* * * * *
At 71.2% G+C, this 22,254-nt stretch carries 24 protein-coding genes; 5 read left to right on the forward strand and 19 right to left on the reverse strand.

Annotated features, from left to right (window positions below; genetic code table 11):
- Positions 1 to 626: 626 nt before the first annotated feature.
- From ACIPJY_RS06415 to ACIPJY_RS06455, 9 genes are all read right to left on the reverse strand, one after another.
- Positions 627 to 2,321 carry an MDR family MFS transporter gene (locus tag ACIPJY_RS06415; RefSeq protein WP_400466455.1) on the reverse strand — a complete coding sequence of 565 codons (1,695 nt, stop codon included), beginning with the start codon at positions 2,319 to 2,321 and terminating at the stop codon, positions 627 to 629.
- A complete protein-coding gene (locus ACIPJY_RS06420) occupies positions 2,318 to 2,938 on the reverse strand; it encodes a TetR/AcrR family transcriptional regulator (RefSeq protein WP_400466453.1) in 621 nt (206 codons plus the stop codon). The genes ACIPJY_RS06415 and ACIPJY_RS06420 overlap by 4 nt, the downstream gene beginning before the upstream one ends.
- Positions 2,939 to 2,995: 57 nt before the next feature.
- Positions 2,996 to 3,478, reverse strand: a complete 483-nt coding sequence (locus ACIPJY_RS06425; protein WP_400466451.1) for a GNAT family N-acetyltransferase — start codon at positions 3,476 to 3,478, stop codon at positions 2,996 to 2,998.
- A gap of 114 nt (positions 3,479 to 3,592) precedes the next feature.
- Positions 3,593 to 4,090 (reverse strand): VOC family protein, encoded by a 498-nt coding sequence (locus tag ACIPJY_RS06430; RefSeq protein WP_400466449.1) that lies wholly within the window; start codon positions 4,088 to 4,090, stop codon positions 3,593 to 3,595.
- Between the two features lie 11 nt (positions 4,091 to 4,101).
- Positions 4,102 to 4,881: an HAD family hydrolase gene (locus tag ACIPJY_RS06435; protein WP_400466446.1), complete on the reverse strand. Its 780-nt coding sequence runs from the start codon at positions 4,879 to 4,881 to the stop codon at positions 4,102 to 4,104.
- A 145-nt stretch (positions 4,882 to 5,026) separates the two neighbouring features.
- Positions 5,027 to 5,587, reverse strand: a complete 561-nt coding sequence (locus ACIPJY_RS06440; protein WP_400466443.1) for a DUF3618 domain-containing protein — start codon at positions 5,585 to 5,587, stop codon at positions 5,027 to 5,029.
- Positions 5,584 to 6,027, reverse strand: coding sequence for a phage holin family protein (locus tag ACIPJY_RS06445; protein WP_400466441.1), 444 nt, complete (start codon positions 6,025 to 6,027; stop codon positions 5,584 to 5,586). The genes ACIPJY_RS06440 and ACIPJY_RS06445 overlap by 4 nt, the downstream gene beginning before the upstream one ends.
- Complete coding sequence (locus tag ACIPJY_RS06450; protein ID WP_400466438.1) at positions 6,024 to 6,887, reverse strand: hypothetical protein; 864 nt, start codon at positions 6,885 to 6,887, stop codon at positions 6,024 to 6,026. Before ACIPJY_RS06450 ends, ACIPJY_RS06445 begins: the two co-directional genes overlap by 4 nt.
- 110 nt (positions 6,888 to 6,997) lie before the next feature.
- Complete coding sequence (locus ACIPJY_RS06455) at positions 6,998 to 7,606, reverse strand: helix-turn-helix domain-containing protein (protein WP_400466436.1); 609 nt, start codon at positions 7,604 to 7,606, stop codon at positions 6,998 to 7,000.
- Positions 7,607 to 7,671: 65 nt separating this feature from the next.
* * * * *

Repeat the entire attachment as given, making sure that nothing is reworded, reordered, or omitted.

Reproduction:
At 71.2% G+C, this 22,254-nt stretch carries 24 protein-coding genes; 5 read left to right on the forward strand and 19 right to left on the reverse strand.

Annotated features, from left to right (window positions below; genetic code table 11):
- Positions 1 to 626: 626 nt before the first annotated feature.
- From ACIPJY_RS06415 to ACIPJY_RS06455, 9 genes are all read right to left on the reverse strand, one after another.
- Positions 627 to 2,321 carry an MDR family MFS transporter gene (locus tag ACIPJY_RS06415; RefSeq protein WP_400466455.1) on the reverse strand — a complete coding sequence of 565 codons (1,695 nt, stop codon included), beginning with the start codon at positions 2,319 to 2,321 and terminating at the stop codon, positions 627 to 629.
- A complete protein-coding gene (locus ACIPJY_RS06420) occupies positions 2,318 to 2,938 on the reverse strand; it encodes a TetR/AcrR family transcriptional regulator (RefSeq protein WP_400466453.1) in 621 nt (206 codons plus the stop codon). The genes ACIPJY_RS06415 and ACIPJY_RS06420 overlap by 4 nt, the downstream gene beginning before the upstream one ends.
- Positions 2,939 to 2,995: 57 nt before the next feature.
- Positions 2,996 to 3,478, reverse strand: a complete 483-nt coding sequence (locus ACIPJY_RS06425; protein WP_400466451.1) for a GNAT family N-acetyltransferase — start codon at positions 3,476 to 3,478, stop codon at positions 2,996 to 2,998.
- A gap of 114 nt (positions 3,479 to 3,592) precedes the next feature.
- Positions 3,593 to 4,090 (reverse strand): VOC family protein, encoded by a 498-nt coding sequence (locus tag ACIPJY_RS06430; RefSeq protein WP_400466449.1) that lies wholly within the window; start codon positions 4,088 to 4,090, stop codon positions 3,593 to 3,595.
- Between the two features lie 11 nt (positions 4,091 to 4,101).
- Positions 4,102 to 4,881: an HAD family hydrolase gene (locus tag ACIPJY_RS06435; protein WP_400466446.1), complete on the reverse strand. Its 780-nt coding sequence runs from the start codon at positions 4,879 to 4,881 to the stop codon at positions 4,102 to 4,104.
- A 145-nt stretch (positions 4,882 to 5,026) separates the two neighbouring features.
- Positions 5,027 to 5,587, reverse strand: a complete 561-nt coding sequence (locus ACIPJY_RS06440; protein WP_400466443.1) for a DUF3618 domain-containing protein — start codon at positions 5,585 to 5,587, stop codon at positions 5,027 to 5,029.
- Positions 5,584 to 6,027, reverse strand: coding sequence for a phage holin family protein (locus tag ACIPJY_RS06445; protein WP_400466441.1), 444 nt, complete (start codon positions 6,025 to 6,027; stop codon positions 5,584 to 5,586). The genes ACIPJY_RS06440 and ACIPJY_RS06445 overlap by 4 nt, the downstream gene beginning before the upstream one ends.
- Complete coding sequence (locus tag ACIPJY_RS06450; protein ID WP_400466438.1) at positions 6,024 to 6,887, reverse strand: hypothetical protein; 864 nt, start codon at positions 6,885 to 6,887, stop codon at positions 6,024 to 6,026. Before ACIPJY_RS06450 ends, ACIPJY_RS06445 begins: the two co-directional genes overlap by 4 nt.
- 110 nt (positions 6,888 to 6,997) lie before the next feature.
- Complete coding sequence (locus ACIPJY_RS06455) at positions 6,998 to 7,606, reverse strand: helix-turn-helix domain-containing protein (protein WP_400466436.1); 609 nt, start codon at positions 7,604 to 7,606, stop codon at positions 6,998 to 7,000.
- Positions 7,607 to 7,671: 65 nt separating this feature from the next.